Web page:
The 2015 Mercedes-Benz Fashion Week, now under way in New York, brings attention to the best in American fashion — and some it designed and made in the U.S.
That the United States imported $80 billion of clothing in the 12 months leading up to February 2014, the Office of Textiles and Apparel reports, and it exported $5.8 billion in clothing at the same time. But there are signs of more production in America.
Manhattan’s famous Fashion District just released news that New York City istripling its investment into Made in New York fashion. Across the country, the movement for locally hand-manufactured fashion — or “slow fashion” — has caught on since its inception in 2007. These designers and brands are just a few notable names growing American production and manufacturing.
New Bedford, Massachusetts, is the starting point for all of Abboud’s suits. He was born in Massachusetts to a blue collar Catholic Lebanese family that inspired him to work since he was 16. In 1986, his namesake brand launched, and he has since partnered with major chains like J.C. Penney (JCP), Macy’s (M) and Lord & Taylor. Since then, the brand has evolved to champion the slow fashion movement.
Abboud takes pride in being “the only remaining American designer with a significant U.S. manufacturing operation whose heritage is genuinely made in America.” In 2013, his line was named as the official wardrobe supplier to the National Basketball Coaches Association — a huge deal for rabid sports fan Abboud.
A champion of American manufacturing, Nanette Lepore says 85 percent of its young, feminine inspired designs come from American production. The brand cites the lack of U.S. knitting mills and heavy costs to embellish and bead certain clothing as the reason it is not entirely manufactured stateside. Though the line has grown since its founding in 1992, the brand is proud to maintain relationships with its earliest East Village partners.
Lepore credits her desire to manufacture locally to the early years when she and husband Bob Savage started working in New York. “After weeks of shuttling [fabric] back and forth, we realized how vital it was for our work space to be close to our factories.” Soon after, they had an office space in the Fashion District with a small team of employees. Since then, the brand has expanded to eight floors of the building, while employing many more.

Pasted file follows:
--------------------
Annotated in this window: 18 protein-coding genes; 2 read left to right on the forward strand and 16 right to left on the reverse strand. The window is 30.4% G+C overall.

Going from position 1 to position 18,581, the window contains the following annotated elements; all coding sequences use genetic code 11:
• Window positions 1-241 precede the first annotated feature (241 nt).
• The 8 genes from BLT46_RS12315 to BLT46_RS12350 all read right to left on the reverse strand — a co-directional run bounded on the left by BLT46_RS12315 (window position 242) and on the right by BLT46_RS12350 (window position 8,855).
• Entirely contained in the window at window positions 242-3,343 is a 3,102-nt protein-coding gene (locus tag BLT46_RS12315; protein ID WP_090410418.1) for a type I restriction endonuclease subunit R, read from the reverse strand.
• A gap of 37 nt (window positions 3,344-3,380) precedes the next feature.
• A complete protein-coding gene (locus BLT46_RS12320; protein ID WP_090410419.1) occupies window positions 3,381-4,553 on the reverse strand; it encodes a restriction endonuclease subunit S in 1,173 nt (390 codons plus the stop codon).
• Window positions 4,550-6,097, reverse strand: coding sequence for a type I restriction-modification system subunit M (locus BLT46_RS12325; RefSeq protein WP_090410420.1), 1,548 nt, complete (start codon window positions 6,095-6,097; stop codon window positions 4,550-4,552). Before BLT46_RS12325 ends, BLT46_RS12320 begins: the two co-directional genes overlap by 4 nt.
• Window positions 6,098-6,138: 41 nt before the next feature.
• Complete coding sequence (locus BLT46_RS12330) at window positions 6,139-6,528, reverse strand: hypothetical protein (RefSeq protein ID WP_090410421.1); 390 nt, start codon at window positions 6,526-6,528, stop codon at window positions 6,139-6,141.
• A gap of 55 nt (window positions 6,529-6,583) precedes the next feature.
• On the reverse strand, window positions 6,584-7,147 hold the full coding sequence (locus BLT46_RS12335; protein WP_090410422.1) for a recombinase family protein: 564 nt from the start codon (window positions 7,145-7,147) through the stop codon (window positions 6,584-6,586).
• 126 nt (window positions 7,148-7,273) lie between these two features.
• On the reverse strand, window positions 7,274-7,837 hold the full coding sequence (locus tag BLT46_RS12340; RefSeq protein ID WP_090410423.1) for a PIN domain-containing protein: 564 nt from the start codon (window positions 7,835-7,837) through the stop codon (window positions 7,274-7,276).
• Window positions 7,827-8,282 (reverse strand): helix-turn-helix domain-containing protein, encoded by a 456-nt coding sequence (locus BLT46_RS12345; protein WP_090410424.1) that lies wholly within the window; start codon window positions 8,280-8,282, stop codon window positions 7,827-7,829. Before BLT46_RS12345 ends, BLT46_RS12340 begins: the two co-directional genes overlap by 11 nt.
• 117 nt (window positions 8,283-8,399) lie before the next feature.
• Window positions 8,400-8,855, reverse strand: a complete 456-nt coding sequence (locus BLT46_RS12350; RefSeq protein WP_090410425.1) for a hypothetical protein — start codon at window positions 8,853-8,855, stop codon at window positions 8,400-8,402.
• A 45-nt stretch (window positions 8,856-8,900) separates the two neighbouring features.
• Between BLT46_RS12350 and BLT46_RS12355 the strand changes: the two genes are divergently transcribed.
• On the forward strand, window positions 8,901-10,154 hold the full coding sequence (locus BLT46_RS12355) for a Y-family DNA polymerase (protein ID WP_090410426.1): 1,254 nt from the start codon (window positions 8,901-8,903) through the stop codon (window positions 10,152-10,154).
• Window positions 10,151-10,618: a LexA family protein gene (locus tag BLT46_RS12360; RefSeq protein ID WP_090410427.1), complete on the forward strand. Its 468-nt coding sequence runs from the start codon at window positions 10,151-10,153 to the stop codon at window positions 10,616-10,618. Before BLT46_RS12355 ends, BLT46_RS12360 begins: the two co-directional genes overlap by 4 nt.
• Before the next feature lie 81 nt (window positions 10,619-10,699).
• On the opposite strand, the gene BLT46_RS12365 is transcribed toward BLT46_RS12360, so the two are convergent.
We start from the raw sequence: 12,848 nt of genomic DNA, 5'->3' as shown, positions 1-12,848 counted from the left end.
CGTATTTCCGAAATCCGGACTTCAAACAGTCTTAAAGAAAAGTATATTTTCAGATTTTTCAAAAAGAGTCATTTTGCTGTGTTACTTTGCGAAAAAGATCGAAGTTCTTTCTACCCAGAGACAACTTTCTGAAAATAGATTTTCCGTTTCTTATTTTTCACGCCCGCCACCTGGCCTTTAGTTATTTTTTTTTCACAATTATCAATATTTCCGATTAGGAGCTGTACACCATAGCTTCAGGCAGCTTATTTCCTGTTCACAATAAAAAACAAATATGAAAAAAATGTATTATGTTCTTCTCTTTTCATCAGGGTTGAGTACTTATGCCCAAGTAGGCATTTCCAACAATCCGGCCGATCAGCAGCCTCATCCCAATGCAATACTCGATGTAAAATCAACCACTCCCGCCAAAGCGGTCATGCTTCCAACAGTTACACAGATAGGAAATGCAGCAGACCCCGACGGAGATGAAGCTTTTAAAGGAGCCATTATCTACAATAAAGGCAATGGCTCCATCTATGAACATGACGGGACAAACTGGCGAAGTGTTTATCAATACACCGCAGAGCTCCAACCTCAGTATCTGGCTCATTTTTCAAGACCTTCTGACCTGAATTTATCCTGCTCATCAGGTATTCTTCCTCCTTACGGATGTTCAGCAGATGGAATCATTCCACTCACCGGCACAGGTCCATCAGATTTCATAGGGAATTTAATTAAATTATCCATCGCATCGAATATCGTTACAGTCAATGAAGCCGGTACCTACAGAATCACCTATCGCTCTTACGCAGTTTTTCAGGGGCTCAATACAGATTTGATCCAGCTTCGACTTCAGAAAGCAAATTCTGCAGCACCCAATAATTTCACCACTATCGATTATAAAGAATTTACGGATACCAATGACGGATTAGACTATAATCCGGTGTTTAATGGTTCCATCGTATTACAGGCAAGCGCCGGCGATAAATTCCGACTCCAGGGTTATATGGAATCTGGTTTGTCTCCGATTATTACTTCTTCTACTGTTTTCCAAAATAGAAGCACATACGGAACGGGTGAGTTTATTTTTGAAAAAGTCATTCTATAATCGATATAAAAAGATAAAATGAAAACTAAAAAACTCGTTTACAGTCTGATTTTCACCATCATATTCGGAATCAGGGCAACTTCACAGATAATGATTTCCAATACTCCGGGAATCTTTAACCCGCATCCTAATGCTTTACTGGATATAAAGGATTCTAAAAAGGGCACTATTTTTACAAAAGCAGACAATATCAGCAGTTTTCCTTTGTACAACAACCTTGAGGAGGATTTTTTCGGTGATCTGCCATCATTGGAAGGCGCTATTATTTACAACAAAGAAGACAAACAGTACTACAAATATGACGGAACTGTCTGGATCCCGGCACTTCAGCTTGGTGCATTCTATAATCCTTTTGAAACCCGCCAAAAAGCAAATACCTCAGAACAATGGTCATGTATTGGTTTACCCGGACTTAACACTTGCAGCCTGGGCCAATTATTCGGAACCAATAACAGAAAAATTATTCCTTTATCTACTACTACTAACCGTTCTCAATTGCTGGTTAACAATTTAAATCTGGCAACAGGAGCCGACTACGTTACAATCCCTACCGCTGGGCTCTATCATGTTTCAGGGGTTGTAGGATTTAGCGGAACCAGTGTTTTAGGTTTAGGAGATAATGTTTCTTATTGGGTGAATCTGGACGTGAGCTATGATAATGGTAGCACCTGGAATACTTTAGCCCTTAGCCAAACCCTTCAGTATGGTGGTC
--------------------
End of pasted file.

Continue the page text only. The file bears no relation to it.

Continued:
Oscar de la Renta
Oscar de la Renta’s namesake line has been an influential figure in women’s fashion since its founding in 1966. Although some of the apparel is made in Italy, the line has held on to American manufacturing as well — including a lengthy reign for de la Renta himself as the president of the Council of Fashion Designers of America. Most of the line’s products have a clear “Made in USA” for shoppers looking to shop domestically. An intersection in the Bronx will be named in honor of the designer, who died last year. He “brought such joy in all he did,” New York Mayor Bill de Blasio said. “He will be forever ingrained in the fabric of this city.”
Nicole Miller has been a sign of the American waning and reemerging fashion industry. In the 1970s, the then-P.J. Walsh brand became one of the first lines to move production to Hong Kong. In 1982, the brand had a change of heart to maintain a better quality control. “It wasn’t patriotism,” explains CEO Bud Konheim, who was with the company during production moves. “It was just good business sense. Production became very efficient here, and we ended up with a better net profit.” Today, 80 percent of Nicole Miller’s line comes from New York City. As with Oscar de la Renta, the high-end women’s line also clearly states the origins of each product.
First Lady Michelle Obama helped propel Jason Wu, as she has done for fellow emerging designers, when she chose Wu’s gowns for both inaugural balls. Wu, 32, now sells his creations in more than 170 retailers. Wu has created items since 2007, with 90 percent of manufactured in New York’s fashion district. His handbags and shoes are crafted in Italy.
[source : dailyfinance.com]